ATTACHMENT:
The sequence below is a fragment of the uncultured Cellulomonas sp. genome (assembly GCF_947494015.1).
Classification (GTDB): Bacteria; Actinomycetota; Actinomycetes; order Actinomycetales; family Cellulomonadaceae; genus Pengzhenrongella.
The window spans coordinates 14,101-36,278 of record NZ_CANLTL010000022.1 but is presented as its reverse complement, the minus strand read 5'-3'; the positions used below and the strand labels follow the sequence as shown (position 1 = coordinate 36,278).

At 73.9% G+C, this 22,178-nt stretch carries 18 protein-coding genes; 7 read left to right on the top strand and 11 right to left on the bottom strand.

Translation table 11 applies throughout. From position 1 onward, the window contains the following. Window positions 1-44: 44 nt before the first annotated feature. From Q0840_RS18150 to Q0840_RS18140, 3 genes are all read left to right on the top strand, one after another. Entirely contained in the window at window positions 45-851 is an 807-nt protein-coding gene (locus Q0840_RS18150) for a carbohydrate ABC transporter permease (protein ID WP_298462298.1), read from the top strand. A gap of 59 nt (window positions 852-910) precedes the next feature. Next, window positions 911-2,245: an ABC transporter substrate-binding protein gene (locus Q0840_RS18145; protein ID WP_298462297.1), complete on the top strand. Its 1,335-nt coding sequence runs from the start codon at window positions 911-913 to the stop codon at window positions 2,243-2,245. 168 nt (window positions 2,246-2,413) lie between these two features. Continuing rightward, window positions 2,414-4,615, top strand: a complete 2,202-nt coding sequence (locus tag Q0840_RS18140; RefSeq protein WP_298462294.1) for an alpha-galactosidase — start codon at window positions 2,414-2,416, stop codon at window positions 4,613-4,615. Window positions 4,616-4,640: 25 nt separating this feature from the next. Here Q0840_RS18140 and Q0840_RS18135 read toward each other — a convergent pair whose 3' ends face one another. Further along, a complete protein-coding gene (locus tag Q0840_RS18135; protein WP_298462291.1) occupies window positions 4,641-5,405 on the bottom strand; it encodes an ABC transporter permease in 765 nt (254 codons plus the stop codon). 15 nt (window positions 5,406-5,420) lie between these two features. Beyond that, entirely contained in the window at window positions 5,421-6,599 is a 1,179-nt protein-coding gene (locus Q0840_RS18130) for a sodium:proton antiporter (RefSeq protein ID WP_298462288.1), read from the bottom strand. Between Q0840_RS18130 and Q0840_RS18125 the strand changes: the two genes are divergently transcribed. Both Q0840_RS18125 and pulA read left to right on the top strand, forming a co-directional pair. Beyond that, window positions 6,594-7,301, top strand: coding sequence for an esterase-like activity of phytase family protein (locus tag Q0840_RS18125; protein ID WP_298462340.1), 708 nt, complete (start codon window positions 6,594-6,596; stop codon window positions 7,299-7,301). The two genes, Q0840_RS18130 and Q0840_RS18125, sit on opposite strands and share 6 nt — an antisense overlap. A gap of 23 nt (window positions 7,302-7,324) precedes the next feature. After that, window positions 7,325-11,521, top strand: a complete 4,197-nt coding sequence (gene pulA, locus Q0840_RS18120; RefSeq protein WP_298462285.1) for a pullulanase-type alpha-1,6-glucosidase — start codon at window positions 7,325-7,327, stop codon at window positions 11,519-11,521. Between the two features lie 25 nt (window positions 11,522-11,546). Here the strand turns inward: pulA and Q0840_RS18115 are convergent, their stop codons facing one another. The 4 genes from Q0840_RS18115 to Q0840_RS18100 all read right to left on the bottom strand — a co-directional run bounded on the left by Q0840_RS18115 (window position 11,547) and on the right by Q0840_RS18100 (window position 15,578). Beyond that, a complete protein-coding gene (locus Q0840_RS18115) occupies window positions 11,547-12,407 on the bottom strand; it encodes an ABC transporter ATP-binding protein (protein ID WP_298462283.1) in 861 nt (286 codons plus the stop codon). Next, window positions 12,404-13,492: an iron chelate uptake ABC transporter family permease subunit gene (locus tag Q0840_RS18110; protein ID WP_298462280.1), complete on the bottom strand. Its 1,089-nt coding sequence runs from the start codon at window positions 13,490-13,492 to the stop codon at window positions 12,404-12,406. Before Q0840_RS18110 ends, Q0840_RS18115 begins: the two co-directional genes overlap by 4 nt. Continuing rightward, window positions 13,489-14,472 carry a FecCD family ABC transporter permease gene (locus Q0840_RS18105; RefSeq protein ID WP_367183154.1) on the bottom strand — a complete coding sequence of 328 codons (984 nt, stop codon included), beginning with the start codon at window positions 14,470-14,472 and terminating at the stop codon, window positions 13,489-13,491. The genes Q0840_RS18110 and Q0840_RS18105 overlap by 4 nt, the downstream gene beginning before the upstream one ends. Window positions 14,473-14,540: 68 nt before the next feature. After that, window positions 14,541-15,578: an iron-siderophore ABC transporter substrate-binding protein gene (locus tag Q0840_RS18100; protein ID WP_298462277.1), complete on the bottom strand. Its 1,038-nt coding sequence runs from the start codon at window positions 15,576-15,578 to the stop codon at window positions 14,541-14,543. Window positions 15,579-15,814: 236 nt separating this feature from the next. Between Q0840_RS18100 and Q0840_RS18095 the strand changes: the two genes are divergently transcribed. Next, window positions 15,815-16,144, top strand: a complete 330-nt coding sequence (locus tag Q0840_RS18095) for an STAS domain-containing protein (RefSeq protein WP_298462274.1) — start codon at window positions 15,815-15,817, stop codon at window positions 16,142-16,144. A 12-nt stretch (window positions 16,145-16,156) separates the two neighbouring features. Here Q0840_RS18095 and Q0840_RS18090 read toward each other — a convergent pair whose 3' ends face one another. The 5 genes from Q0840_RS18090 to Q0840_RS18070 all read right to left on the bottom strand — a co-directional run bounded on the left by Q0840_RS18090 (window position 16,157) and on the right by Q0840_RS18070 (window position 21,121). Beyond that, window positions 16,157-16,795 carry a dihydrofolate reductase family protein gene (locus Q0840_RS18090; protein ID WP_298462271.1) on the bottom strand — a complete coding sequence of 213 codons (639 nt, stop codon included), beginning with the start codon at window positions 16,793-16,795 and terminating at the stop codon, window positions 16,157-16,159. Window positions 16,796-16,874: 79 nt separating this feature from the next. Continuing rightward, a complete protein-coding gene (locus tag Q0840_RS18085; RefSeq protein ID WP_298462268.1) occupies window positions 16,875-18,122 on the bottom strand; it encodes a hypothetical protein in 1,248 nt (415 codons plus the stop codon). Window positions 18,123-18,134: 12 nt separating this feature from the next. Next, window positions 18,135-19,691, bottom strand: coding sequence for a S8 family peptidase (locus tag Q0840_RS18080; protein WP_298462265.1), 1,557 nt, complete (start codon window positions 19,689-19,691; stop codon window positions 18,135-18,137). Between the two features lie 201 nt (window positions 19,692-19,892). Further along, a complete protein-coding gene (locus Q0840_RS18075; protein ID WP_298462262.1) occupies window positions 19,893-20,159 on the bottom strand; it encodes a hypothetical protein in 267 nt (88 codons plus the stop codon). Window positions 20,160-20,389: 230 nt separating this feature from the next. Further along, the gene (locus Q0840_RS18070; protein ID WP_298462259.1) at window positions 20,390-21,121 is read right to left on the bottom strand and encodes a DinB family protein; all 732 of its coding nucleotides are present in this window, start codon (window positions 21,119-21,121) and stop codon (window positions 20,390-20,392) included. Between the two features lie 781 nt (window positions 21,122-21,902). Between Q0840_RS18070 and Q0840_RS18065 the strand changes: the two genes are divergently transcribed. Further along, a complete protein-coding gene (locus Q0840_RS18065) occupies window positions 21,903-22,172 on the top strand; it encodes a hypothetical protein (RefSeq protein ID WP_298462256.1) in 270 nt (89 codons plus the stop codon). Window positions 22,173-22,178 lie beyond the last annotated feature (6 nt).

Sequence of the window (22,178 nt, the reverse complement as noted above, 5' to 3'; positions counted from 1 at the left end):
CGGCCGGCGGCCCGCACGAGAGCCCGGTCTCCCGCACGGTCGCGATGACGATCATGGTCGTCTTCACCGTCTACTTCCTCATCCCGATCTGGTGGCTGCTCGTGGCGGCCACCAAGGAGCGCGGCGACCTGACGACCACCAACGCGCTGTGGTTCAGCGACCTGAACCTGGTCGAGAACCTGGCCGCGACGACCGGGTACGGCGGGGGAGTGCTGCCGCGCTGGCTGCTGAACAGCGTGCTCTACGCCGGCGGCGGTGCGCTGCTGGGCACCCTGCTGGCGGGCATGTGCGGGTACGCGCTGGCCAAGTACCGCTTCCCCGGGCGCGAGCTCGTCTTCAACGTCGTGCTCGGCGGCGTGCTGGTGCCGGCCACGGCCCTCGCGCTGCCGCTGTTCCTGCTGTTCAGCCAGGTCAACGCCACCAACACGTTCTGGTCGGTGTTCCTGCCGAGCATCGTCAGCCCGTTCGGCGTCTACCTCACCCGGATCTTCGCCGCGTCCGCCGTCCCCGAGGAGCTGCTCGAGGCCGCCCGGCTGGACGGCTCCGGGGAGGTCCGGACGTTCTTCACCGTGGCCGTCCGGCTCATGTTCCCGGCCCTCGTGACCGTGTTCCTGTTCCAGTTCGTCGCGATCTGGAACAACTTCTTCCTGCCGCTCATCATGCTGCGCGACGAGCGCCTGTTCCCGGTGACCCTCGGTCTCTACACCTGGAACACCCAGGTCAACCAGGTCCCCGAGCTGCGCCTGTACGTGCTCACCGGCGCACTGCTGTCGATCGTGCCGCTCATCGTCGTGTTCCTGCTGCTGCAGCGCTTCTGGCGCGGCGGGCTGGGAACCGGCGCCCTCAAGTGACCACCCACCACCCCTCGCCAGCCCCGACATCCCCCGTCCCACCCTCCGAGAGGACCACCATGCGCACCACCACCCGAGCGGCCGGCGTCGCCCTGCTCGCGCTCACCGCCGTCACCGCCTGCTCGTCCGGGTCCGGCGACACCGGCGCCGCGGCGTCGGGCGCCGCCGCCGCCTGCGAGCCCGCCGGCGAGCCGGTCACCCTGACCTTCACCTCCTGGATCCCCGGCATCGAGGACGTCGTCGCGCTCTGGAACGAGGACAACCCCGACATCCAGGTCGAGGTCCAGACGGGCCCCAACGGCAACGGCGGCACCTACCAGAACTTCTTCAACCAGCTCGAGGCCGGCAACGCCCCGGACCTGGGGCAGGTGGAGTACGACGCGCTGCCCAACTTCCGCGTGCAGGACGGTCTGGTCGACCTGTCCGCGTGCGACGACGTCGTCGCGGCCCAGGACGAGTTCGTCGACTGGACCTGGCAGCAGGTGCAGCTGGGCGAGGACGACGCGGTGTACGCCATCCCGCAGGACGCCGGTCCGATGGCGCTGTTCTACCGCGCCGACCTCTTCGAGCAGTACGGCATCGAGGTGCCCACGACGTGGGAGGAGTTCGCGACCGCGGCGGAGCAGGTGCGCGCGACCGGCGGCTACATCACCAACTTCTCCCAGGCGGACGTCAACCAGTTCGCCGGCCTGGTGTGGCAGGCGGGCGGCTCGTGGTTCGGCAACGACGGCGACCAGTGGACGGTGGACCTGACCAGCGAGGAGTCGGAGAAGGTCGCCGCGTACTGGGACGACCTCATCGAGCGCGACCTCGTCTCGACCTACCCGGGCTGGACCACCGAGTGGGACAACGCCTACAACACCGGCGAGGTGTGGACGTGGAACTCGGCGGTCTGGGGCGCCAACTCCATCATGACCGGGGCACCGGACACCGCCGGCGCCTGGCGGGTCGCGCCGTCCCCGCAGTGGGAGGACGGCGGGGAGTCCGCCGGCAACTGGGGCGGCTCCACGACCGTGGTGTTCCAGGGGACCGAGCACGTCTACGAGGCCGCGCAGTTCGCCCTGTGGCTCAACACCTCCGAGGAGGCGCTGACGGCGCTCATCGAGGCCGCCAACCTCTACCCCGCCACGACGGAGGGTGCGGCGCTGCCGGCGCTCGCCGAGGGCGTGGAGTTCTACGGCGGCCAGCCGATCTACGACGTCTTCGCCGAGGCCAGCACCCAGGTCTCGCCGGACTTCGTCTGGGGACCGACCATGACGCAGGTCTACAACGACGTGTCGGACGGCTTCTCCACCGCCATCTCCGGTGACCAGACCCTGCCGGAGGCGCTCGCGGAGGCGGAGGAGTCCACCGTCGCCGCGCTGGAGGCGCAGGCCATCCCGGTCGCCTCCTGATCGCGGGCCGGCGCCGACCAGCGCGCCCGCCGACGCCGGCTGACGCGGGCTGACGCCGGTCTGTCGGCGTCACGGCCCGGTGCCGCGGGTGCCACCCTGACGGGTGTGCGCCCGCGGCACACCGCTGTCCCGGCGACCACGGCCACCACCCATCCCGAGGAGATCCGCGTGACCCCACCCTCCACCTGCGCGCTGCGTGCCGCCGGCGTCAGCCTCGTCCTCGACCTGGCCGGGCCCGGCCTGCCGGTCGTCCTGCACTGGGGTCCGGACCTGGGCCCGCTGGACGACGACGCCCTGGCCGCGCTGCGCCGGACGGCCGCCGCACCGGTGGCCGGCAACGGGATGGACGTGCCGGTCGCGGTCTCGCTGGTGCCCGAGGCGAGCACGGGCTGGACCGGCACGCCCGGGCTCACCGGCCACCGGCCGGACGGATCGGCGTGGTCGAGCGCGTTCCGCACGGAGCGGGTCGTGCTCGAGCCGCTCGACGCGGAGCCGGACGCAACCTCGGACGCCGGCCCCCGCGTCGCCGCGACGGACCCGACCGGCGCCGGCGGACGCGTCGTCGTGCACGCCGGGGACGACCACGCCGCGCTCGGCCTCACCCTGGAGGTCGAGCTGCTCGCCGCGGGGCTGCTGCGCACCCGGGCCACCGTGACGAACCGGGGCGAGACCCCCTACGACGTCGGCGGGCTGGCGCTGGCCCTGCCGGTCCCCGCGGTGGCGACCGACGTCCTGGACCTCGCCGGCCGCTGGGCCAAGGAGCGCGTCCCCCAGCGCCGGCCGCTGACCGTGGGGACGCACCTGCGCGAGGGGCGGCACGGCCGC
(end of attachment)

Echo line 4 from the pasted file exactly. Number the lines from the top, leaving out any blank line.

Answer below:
At 73.9% G+C, this 22,178-nt stretch carries 18 protein-coding genes; 7 read left to right on the top strand and 11 right to left on the bottom strand.